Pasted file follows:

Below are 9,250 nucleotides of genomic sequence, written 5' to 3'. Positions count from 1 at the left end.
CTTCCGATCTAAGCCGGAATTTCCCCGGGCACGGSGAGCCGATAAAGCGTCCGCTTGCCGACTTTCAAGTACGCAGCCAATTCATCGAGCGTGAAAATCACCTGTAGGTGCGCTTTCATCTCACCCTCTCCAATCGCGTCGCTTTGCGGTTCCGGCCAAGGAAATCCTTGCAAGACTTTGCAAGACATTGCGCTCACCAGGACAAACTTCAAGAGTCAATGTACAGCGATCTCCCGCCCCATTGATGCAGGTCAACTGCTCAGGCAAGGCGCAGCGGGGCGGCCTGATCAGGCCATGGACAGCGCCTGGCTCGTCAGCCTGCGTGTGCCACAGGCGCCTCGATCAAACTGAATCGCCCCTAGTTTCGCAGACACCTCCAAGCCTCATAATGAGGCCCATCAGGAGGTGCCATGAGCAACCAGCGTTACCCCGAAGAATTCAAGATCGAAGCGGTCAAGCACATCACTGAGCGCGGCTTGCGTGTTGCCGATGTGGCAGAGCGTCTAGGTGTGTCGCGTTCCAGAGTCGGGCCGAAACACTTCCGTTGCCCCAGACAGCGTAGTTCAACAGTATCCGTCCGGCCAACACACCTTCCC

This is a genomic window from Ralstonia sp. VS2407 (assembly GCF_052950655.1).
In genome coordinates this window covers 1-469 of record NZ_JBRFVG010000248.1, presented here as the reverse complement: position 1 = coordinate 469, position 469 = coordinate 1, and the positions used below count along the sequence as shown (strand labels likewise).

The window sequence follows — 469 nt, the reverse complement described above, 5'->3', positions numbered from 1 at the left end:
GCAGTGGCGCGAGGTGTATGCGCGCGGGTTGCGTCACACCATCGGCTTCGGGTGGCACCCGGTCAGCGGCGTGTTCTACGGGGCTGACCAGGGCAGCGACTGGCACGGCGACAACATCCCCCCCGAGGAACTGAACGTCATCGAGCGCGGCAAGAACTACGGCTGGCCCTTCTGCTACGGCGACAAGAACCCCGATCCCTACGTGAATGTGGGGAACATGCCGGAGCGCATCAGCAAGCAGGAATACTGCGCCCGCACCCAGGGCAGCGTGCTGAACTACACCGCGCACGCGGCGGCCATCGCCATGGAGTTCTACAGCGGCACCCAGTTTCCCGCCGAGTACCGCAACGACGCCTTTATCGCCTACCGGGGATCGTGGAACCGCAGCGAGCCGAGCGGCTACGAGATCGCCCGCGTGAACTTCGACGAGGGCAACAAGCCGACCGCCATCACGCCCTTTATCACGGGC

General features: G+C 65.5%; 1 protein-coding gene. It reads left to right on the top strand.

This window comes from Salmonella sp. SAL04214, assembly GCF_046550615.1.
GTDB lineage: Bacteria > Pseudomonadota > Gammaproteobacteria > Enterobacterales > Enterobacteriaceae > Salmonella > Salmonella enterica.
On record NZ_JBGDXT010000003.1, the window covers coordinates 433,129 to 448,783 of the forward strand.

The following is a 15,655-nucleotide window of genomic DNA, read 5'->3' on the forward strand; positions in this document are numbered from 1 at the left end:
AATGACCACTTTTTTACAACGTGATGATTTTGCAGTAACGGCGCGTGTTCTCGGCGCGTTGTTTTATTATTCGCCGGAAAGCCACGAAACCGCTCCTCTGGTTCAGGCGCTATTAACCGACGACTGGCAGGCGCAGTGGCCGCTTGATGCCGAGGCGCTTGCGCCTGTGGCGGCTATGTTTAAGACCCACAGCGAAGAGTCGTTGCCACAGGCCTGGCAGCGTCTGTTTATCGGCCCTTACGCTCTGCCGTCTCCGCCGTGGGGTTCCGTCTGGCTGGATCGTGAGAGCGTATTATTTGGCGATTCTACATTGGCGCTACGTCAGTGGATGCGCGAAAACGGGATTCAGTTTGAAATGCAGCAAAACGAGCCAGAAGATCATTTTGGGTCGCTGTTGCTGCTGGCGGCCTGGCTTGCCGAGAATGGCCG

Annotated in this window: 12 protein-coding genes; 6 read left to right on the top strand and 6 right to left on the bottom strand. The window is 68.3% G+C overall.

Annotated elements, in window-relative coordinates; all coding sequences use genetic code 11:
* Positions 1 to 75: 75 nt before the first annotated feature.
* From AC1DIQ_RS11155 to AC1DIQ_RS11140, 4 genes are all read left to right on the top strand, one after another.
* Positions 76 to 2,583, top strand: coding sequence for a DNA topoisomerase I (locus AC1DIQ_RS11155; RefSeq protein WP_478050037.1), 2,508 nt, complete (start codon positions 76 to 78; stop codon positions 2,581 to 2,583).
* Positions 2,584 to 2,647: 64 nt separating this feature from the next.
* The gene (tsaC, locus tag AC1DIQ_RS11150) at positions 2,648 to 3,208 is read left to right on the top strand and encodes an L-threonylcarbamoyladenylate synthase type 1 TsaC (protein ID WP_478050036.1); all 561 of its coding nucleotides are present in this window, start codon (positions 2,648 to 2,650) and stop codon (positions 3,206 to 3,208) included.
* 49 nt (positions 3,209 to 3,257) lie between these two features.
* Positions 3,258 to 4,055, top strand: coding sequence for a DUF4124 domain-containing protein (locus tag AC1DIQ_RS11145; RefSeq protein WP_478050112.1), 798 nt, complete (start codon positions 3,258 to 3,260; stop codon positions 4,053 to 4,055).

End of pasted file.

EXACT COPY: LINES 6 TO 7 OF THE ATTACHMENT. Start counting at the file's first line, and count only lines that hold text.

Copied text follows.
GCAGTGGCGCGAGGTGTATGCGCGCGGGTTGCGTCACACCATCGGCTTCGGGTGGCACCCGGTCAGCGGCGTGTTCTACGGGGCTGACCAGGGCAGCGACTGGCACGGCGACAACATCCCCCCCGAGGAACTGAACGTCATCGAGCGCGGCAAGAACTACGGCTGGCCCTTCTGCTACGGCGACAAGAACCCCGATCCCTACGTGAATGTGGGGAACATGCCGGAGCGCATCAGCAAGCAGGAATACTGCGCCCGCACCCAGGGCAGCGTGCTGAACTACACCGCGCACGCGGCGGCCATCGCCATGGAGTTCTACAGCGGCACCCAGTTTCCCGCCGAGTACCGCAACGACGCCTTTATCGCCTACCGGGGATCGTGGAACCGCAGCGAGCCGAGCGGCTACGAGATCGCCCGCGTGAACTTCGACGAGGGCAACAAGCCGACCGCCATCACGCCCTTTATCACGGGC

General features: G+C 65.5%; 1 protein-coding gene. It reads left to right on the top strand.